First off, I must explain our early winter ritual of throwing our rotting jack-o-lanterns and spent decorative gourds and pumpkins into the wooded area that surrounds our house. The property in front of the house has a downward grade into a ravine, so to toss a pumpkin from the porch down the hill is a satisfying thing—even if it doesn’t burst, it bounces and careens, dodging trees and brush as it goes. So, every year we send our pumpkins merrily rolling just before pulling out the Christmas decorations. Generally, they serve as deer food, or to be experimentally poked by a stick at varying stages of decay by my daughter. The pumpkins, that is. The Christmas decorations are of a more permanent nature.
But in April of 2019, our pumpkin-tossing woods were ravaged by a tornado. This was, I’d like to mention, three weeks after the birth of our twin boys and one week after our smaller twin came home from the NICU, and I myself was already ravaged, plagued by postpartum depression and sleeplessness. Our lot in 2019 was the sort where people call you lucky because you manage to emerge from somewhat unlucky events mostly unscathed. After some career and financial disappointments early in the year came the dramatic and difficult birth of the twins, who, despite placental issues, were pretty much okay, though the small one was half his brother’s size and would require extra medical attention for another year and a half. So, though my husband swears that he was taught in school that no tornado could traverse the Blue Ridge Mountains and reach us, when it did, it seemed not odd, but inevitable—of course, we were the sort of people who got directly hit by tornadoes but emerged unharmed. The luckiest of the unlucky.
Though the tornado managed to miss our house, it destroyed those front woods, downing almost all of the mature trees and sending a few of them onto our roof, which wasn’t fully repaired for months. We spent several weeks at my in-laws’ house, then a few more weeks at home with the tarp that protected the smashed roof overlaying all of the front windows. What little light filtered in was dark blue and gloomy—it was a summer of darkness, one where depression overwhelmed my body and I felt like I could not stop weeping.
But late that summer, a sliver of light cracked through. Vines had begun to crawl through the front yard where the woods had been. The lack of trees created a sudden blast of sunlight, and for that one year the conditions were perfect for an accumulated five years of pumpkin and squash seeds, which had waited patiently in the dark, to burst forth. There were all types—typical jack-o-lantern pumpkins, the mini boos in orange and white, those tiny bumpy ornamental gourds you find in mesh bags at the grocery store before Thanksgiving, and some strange hybrids I’d never before seen. Through late summer into fall, after the babies went to sleep for their first night-time stretch, my husband, daughter, and I would hunt in the brush for new squash—a pursuit that seemed impossibly bright and whimsical during those hazy, dark days. Surely this was a sign that our trials were over. And it was true that the rest of that year seemed to look up. The roof was fixed, I went back to work. The postpartum fog receded, and though I still never slept, when people asked how I was, I said, excitedly, “I’ve regained my will to live!”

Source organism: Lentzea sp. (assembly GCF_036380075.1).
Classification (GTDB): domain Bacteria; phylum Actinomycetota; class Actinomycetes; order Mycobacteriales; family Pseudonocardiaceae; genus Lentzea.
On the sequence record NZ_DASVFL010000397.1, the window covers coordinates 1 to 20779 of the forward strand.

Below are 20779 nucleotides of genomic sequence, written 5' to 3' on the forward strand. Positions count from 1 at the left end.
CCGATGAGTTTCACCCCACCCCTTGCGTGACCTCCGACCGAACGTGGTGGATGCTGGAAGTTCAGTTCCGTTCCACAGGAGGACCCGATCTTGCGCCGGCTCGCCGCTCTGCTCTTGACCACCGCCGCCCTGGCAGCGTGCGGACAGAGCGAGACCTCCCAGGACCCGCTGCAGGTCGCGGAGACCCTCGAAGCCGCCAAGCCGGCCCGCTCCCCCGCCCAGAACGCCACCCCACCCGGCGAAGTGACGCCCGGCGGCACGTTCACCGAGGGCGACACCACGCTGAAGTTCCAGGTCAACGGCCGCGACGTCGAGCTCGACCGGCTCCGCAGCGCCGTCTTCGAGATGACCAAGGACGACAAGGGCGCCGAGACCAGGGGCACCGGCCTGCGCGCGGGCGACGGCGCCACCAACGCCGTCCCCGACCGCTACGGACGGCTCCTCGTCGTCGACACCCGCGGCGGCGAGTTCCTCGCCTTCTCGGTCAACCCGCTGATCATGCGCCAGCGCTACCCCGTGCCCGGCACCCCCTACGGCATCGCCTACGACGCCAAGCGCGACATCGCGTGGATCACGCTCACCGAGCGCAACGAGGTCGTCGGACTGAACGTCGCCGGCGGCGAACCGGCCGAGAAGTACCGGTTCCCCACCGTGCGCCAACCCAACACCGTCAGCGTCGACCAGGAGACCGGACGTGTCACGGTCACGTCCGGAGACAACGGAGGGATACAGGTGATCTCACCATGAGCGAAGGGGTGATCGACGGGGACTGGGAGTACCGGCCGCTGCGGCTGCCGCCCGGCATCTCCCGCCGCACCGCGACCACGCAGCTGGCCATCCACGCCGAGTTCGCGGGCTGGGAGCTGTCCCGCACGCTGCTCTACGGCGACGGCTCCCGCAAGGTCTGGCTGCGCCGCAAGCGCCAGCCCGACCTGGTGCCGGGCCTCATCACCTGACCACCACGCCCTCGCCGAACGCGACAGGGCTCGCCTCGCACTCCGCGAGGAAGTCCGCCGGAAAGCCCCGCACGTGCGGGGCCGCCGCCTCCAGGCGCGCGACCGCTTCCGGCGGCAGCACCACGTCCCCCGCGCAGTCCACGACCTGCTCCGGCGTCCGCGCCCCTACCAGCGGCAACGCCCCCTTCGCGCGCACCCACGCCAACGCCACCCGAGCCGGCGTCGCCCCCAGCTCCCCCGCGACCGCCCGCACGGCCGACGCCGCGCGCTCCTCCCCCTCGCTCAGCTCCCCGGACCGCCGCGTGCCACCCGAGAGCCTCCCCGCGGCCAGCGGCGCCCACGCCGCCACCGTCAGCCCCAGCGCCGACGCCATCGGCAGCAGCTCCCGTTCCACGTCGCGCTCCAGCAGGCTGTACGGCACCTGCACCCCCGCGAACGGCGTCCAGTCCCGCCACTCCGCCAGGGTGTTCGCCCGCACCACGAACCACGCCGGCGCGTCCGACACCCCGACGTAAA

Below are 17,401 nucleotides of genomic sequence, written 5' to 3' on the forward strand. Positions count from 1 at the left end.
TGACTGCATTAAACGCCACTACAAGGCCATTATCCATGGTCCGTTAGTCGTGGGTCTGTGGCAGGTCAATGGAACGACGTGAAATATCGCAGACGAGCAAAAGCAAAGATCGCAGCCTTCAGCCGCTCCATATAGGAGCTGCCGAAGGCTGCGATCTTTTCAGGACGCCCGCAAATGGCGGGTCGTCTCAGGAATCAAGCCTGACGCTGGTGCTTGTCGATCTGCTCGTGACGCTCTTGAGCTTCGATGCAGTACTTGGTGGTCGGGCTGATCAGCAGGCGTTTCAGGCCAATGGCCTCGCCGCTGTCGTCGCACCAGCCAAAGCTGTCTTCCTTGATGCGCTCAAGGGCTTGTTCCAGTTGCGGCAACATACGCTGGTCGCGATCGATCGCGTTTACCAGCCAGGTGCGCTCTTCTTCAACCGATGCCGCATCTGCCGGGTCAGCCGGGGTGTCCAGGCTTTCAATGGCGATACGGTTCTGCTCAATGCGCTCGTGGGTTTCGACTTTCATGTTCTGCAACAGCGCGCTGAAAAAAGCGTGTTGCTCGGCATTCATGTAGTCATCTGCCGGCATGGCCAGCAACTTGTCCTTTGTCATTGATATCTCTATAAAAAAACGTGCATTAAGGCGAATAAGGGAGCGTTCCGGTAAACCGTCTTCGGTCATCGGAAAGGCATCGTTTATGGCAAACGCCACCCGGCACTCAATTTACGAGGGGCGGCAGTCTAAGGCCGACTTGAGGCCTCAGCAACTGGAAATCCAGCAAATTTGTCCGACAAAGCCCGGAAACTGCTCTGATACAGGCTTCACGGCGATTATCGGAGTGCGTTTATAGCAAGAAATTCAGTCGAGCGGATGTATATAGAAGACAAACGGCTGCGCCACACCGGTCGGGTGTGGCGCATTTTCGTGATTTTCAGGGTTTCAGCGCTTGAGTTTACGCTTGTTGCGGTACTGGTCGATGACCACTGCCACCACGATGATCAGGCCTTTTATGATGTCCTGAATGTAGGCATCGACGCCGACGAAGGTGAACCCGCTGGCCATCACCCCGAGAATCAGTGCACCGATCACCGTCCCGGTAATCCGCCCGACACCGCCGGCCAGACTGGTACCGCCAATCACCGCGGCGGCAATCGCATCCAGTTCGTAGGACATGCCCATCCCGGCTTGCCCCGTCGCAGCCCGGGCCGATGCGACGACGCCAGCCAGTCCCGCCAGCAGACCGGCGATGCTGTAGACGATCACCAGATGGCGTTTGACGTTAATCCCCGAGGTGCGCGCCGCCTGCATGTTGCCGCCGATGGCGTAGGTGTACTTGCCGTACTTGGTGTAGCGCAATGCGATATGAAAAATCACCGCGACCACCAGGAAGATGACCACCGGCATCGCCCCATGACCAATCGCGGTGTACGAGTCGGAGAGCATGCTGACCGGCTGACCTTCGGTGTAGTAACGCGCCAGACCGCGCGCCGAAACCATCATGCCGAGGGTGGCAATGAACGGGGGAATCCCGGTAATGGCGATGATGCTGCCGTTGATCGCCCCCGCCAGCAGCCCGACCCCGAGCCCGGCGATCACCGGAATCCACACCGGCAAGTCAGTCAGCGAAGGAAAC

Of course, very few stories of 2019 end with neat and happy 2020 wrap-ups. COVID lockdowns began a couple of weeks before the boys’ first birthday. Again, the misfortune seemed like it had been inevitable, except now the whole world had gone awry, not just ours. We experienced yet another type of luck, safe on the island of our four acres, watching while the world went berserk all around us. Old routines developed into new routines, children grew impossible amounts, sleepless nights came and went and came again. I learned to arrange Zoom and video shots around disastrous messes, and made pancakes and waffles morning after morning, until none of us could stand them anymore. Time passed without passing, imperceptibly things changed.
And I find that it is more than halfway through 2021, at a time when it seems like hope exists only to be torn down, where I dare not wake up in the wee hours for fear that existential dread for my children will occupy my mind. It sometimes feels as though the darkness of that summer of 2019 never truly ended, even though the roof has long been repaired and the windows, no longer shaded by trees or tarp, stream sunbeams.
And yet, as another summer dies out, there is growing in the flower bed in front of the house one huge vine, which has produced one single, bumpy squash in an odd color of pale orange yellow. I don’t remember buying anything similar, so from where the seed came that produced it I have no idea. But despite its ugliness, there is an air of enchantment about it–its unlikely germination, the huge leaves opening to the sun, the curly tendrils stalking across the yard. It burst forth from nothing, it thrives on little. I tell my daughter to sing to it, I will it to grow. Breathlessly I check for it every morning, as if my survival depends on it. And, admittedly, my superstitious mind believes this to be so. Somehow it is here, right now, and despite everything, it grows with abandon, with tenacity, with optimism that the world isn’t out of luck yet. And magical thinking or not, I believe it.